(4) President Obama himself is heard saying that the U.S. has just "5% of the world's population and 25% of its prisoners." A staggering stat that kicks off the film. 
(4) Past Presidents are not positively depicted in the film. Nixon is shown as the paranoid man that he was known to be, but more precisely, we get to see his attempts at demolishing the Black Panther movement (more than half the members of some chapters were infiltrated with government spies) and his starting the infamous "War on Drugs," which would be the key stroke in locking up millions of African Americans and corporatizating the pentitentiary system into large-scale business. 

American governments were wondering how they could continue to segregate in the 70s and 80s without breaking the law? The War on Drugs of course. A health issue turned into a criminal issue and Reagan took advantage of it every step of the way. Reagan is shown as continuing Nixon's persecution with his own set of tough regulations. Crack cocaine prison sentences were more severe than Cocaine possession in the Reagan 80s. Why? Crack Cocaine was a cheap drug that was heavily used by black people, whereas powdered Cocaine, almost just as dangerous a substance,  was a rich, white man's drug.

(5) Most maddening of all is Bill Clinton's infamous "crime bill" of 1994 which brought on the three-strike rule and the attempt to bypass parole hearings, which all coincided with the federal prison population skyrocketing under his command. Clinton is seen in present day, campaigning for his wife's presidency, apologizing for the bill and admitting it was a "Mistake." However, that "mistake" helped him get elected and his position that he just went along with the zeitgeist at the time not convincing enough. A tougher stance on crime is what got the Democrats back to White House, but it also ended up demolishing black communities throughout the country.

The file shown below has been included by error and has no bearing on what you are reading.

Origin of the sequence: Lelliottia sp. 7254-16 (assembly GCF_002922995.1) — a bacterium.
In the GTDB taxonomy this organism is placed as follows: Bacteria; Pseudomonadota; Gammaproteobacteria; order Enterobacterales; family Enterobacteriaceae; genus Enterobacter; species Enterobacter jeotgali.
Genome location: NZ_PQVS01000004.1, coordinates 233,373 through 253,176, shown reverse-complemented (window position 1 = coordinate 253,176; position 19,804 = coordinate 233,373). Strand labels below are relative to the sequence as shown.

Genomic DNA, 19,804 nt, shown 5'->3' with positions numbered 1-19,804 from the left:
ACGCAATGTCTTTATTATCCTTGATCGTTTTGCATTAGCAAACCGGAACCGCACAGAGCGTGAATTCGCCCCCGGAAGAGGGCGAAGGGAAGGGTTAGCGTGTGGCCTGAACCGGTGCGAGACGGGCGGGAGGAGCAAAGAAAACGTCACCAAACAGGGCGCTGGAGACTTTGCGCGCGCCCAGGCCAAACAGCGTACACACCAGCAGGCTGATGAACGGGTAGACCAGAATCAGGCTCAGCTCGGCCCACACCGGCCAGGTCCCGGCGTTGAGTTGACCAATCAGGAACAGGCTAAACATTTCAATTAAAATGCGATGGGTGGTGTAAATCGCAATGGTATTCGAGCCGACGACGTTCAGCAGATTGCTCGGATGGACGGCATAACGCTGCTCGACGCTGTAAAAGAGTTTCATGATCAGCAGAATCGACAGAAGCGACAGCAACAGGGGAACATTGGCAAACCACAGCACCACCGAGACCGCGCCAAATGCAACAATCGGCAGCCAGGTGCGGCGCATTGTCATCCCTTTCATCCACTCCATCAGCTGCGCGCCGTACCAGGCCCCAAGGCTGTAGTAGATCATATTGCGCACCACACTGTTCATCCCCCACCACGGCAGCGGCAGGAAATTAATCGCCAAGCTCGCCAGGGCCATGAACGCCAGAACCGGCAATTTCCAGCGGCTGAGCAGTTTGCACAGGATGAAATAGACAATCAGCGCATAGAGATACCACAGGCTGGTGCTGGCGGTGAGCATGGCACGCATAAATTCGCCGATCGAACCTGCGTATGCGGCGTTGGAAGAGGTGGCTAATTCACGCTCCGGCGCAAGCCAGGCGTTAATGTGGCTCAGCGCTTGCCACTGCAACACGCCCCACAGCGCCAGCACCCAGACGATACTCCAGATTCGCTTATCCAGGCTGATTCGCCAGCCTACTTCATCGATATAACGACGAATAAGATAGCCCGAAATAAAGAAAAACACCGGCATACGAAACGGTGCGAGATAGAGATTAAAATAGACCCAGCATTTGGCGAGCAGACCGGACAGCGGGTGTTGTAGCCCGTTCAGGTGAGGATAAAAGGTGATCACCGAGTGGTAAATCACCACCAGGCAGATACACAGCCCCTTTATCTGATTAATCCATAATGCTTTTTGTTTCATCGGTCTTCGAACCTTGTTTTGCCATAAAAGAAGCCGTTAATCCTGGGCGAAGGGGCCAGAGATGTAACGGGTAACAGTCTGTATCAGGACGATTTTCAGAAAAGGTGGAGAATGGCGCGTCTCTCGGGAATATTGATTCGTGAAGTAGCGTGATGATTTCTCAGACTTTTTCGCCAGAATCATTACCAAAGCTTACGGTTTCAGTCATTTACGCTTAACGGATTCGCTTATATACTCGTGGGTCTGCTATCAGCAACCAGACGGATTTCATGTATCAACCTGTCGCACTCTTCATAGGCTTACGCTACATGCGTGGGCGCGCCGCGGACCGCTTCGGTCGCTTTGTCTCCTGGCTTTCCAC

6) The prison population in 1970 was 357,292 people. It currently stands at 2.3 million. All of it ran by private corporations and investors. That business baby. There is so much to take in with "13th" that a larger scale project might have benefited the subject matter a little bit more, but still, what we have here is a powerful and thought-provoking account of racial inequality in a country that seems to pride itself in its freedom of speech and democratic law. After her landmark 2014 film "Selma," DuVernay continues to show her talents as a reputable and important filmmaker for our social and political times. She knows that for things to change a lot of work will have to be done. Her film deserves to be screened in schools nationwide and could be the catalyst for an even bigger revolution to come, that is if enough people see the film.